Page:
Best Regards, DH66

Apr 09, 2013

That's a lie.

We now know for a fact that humans are not designed to eat animals. We may have done it and something may be better than nothing, but the genetically proper human diet is vegan.

On the contrary, vitamin B12 is only available in our diets from meat-supplements don't count since they are a byproduct of technology. B12 is necessary for folic acid to do its work and for proper maintenance of the myelin sheath of our nerves. Only bacteria make B12, and those bacteria don't live in the right section of our gut to allow us absorb it. Hence only B12 in meat, processed by an enzyme in the stomach, is available. People without a working version of the enzyme get pernicious anemia. So do vegans who don't have access to technology, ie. supplements.

Apr 11, 2013
wow. now i don't have anything against ethical vegetarians, but to claim anything other than that humans are omnivores is just pissing against the wind. ie. stupid.

Jun 05, 2013
Humans are humans
WAIT - let me write that one down. Wow.
We are not vegetarians or carnivores or omnivores. These are actions and do not define who we are
We are what we eat. And all too often in the course of human history, we eat what we are.
Humans have developed almost no genetic changes for the digestion of flesh
Thats because we didnt need to. We were already very well adapted to eating meat.
We choke to death on it
No you choke to death on it. Dogma CAN induce palpable physiological reactions.
I bet your jaw muscles will fatigue before you manage to properly chew a piece of raw cow
Depends on what part. For instance this part is very edible on the verge of rawness:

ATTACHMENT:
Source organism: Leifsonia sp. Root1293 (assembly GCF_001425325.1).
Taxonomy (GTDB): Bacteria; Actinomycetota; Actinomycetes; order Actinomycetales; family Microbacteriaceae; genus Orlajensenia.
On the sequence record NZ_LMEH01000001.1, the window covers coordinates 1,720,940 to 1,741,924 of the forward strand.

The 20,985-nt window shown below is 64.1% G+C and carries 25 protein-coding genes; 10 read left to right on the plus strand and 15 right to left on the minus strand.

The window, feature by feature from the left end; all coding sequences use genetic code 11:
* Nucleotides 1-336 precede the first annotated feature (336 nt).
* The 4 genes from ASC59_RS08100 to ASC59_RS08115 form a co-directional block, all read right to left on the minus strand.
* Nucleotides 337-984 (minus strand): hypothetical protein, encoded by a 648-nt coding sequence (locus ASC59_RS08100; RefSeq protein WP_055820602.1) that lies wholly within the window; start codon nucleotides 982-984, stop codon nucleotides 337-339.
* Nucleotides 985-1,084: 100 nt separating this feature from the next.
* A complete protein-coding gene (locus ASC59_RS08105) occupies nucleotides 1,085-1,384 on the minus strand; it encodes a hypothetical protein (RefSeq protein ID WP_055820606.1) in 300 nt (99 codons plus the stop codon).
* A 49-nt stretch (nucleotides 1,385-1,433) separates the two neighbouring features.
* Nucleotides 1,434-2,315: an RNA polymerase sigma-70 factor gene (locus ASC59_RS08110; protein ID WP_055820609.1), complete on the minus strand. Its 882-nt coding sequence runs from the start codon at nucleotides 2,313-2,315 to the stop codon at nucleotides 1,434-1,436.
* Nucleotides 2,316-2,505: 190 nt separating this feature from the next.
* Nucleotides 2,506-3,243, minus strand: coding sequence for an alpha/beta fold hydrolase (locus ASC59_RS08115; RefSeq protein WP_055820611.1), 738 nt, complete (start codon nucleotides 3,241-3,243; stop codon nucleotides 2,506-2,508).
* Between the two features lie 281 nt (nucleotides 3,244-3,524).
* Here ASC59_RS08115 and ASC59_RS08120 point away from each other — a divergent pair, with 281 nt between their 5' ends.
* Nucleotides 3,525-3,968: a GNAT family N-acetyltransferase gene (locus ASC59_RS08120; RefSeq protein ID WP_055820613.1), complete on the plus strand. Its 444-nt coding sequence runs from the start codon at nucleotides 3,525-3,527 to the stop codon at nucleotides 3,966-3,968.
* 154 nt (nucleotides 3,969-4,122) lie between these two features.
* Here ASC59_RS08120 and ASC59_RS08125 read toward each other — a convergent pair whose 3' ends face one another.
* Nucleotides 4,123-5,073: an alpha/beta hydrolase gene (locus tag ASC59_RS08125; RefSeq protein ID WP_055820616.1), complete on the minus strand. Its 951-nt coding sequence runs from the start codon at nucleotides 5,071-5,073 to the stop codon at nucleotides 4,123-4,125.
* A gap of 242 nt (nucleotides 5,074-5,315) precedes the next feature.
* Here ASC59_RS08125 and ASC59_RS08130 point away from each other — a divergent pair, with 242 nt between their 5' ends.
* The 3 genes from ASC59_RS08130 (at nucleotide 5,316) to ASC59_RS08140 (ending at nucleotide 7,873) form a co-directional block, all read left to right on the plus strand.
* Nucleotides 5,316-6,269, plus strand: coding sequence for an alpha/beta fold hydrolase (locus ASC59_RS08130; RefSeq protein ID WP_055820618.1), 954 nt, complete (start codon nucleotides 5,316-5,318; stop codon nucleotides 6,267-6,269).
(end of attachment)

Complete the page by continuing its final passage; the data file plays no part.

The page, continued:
As Ive pointed out before, meat became a prominent part of our diet when we began living in wintery climes where meat was often the only food available. See Eskimos and mongols.

Mongols conquered the world you know.

Jun 05, 2013
No they have not, or they would be dead. There are many necessary nutrients that are not in the diet you describe
The obvious example is the esquimaux who survive quite well exclusively on animal products.

"In the 1920s anthropologist Vilhjalmur Stefansson lived with and studied a group of Inuit.[40] The study focused on the fact that the Inuit's extremely low-carbohydrate diet had no adverse effects on their health, nor indeed, Stefansson's own health. Stefansson (1946) also observed that the Inuit were able to get the necessary vitamins they needed from their traditional winter diet, which did not contain any plant matter. In particular, he found that adequate vitamin C could be obtained from items in their traditional diet of raw meat such as Ringed Seal liver and whale skin (muktuk)."
They also have one of the highest infant mortality rates in the world
Well we all die. High violent death rates in the tropics are the result of overgrowth and resulting tribal conflict.

Jun 07, 2013
Chris Masterjohn thrashed this pretty thoroughly over here:


Of note is a different study which compared 8 ounces of 64 different foods against a control meal to the control meal alone. Some quotes:

"We can see that none of these foods statistically stands out from the control. Looking at the numbers alone, this "light breakfast" alone, along with carrots, cauliflower, peanuts, peas, potatoes, soybeans, and tomatoes generated more trimethylamine and TMAO than beef."

"Here we see that, unlike beef, all the invertebrate seafoods tested except cockles produced statistically significantly more TMAO than the "light breakfast" control alone. Based on my own statistical test, all of the seafoods shown in the graph except clams and cockles produced significantly more TMAO than beef."